Over the past couple of years, I’ve realised that the connection between food and weight is the filter through which many of my dear readers and clients view their health. This is a mindset that needs to change. Believe me when I say that health is so much more than the number on the scales.
My passion in life is helping women to heal their relationship with food. Because it wasn’t so long ago that my own relationship with food was broken and complicated. I stopped dieting and won my life back. You can do the same!
My second book, Living The Healthy Life and online program (coming on the 12th of Feb!) really hones in on this notion of having a wholesome relationship with food and your body. I believe it is as important, if not more important than just making healthy food choices.
I spent too many years hating on my body and allowed food to govern my thoughts in a very unhealthy and obsessive way.
I know so many of you can relate and that’s why I was so passionate about writing my second book– because I believe when you heal this – you heal your body – for life.
My personal story:
There’s a moment I remember so vividly.
I was just 18 years old, and standing in the kitchen one afternoon after my weekly visit to the dietician.
She had told me I’d put on 400g. Not kilos or pounds, but grams.
She wasn’t impressed and the interrogation that followed made me feel like a total failure. She’d put me on a strict diet, which I’d followed to the letter (thank you, A-type personality), but I’d gained weight instead of losing it. “Didn’t you stick to what I told you to do?!”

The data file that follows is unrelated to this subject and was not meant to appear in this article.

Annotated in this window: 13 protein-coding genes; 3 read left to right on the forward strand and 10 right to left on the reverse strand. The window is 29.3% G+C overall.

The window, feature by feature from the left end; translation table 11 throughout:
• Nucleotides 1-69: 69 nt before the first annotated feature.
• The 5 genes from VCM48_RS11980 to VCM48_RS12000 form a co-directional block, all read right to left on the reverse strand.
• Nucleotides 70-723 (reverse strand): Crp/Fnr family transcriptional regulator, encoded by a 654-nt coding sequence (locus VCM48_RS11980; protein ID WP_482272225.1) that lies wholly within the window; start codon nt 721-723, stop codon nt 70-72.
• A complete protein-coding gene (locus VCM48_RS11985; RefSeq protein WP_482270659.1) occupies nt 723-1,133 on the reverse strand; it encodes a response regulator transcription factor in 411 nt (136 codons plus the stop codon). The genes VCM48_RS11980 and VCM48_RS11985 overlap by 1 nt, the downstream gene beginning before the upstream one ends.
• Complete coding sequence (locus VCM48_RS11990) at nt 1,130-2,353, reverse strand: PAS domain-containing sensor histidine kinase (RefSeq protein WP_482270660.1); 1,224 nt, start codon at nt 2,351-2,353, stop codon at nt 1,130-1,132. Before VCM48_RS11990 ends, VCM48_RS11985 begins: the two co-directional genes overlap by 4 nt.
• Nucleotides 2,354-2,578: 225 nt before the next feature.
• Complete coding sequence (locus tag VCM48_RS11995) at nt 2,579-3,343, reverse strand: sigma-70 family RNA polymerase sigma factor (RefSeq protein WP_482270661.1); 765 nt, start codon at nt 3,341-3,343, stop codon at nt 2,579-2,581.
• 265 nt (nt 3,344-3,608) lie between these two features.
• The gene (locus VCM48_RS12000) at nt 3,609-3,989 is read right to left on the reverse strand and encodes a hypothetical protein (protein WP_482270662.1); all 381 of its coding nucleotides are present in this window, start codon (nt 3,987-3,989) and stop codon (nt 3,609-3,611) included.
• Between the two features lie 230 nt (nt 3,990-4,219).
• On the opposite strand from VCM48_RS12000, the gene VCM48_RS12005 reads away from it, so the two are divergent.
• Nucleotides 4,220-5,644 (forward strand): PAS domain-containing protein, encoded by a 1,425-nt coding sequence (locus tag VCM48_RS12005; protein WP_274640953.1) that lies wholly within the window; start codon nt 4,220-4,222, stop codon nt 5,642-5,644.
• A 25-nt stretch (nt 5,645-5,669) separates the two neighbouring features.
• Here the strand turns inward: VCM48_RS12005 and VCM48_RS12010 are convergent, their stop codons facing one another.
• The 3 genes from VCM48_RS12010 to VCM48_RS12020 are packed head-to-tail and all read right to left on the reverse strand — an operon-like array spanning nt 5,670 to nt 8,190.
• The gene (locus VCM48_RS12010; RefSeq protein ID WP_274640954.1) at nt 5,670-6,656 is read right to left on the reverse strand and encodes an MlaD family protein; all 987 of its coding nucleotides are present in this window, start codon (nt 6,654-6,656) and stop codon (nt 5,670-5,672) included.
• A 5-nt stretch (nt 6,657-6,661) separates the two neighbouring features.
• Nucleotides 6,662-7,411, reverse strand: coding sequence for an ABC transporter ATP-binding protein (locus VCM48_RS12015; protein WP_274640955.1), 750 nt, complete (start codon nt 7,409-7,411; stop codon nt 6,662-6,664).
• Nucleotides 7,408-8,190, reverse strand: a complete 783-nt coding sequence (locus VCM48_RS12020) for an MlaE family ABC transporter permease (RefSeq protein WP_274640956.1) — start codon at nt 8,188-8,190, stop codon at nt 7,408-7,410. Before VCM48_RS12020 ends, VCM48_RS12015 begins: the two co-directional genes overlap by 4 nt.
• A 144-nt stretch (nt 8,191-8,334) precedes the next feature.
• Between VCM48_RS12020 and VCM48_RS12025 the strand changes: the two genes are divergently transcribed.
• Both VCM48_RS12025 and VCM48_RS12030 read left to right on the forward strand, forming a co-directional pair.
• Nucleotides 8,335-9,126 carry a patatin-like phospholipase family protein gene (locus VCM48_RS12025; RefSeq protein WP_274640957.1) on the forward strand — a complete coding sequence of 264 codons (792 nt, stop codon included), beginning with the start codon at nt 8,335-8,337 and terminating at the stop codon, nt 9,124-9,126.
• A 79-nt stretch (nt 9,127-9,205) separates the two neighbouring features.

I wasn’t particularly overweight, but I was trying to be ‘perfect’. Losing those last three kilos meant the world to me. Oh, and seeing a dietician was a trend – a cool luxury – amongst my friends.
It became a game of sorts. If I lost weight, I was ‘succeeding’; if I gained it, I wasn’t good enough. It was a toxic cycle.
I came home feeling betrayed by my own body. I was so disappointed with myself. I was studying health and experimenting with different fad diets, yet I couldn’t even ‘fix’ myself.
To manage my weight (and if I’m honest, punish myself), I’d restrict my eating even further to the point of obsession – like so many teenagers today. But the more I deprived myself, the harder my weight was to control.
I was so focused on that stupid number that I’d completely lost sight of the importance of how I was feeling in my own body. I felt terrible. I had low energy, low moods, and shattered self-esteem.
Because back then, being thin meant being healthy to me. It gave me a sense of identity – I was part of something, the dieting movement – but I’d never felt more lost. And when I broke my ‘diet’, I felt like a total failure.
Why couldn’t I just lose that weight?
It was all I thought about.
And of course, this had an incredibly negative impact on my relationship with food.
Then, while I was standing in my kitchen, I had a lightbulb moment. I jolted myself out of this state for a second – and it felt as though I’d had the wind knocked out of me. It scared me to my core just how ridiculous it was that a few hundred grams (which could have been PMS fluid) affected my life so much.
I realised I’d rather be overweight than keep torturing myself like this.
It was also the moment I decided to heal my broken relationship with good. The moment I decided to start jotting down my thoughts and feelings in a blog, to show people how I wanted to fight this desire to be perfect. The moment I decided to kick off my journey to a healthy mind and body.
And slowly, food became my friend.
I began to heal my body and shift my attitude.
Now, it’s your turn. I’m here for you!
My book contains all the tools I used to take me from A DIETER TO A MINDFUL EATER.
It is all about finding freedom with food… and giving up dieting for life!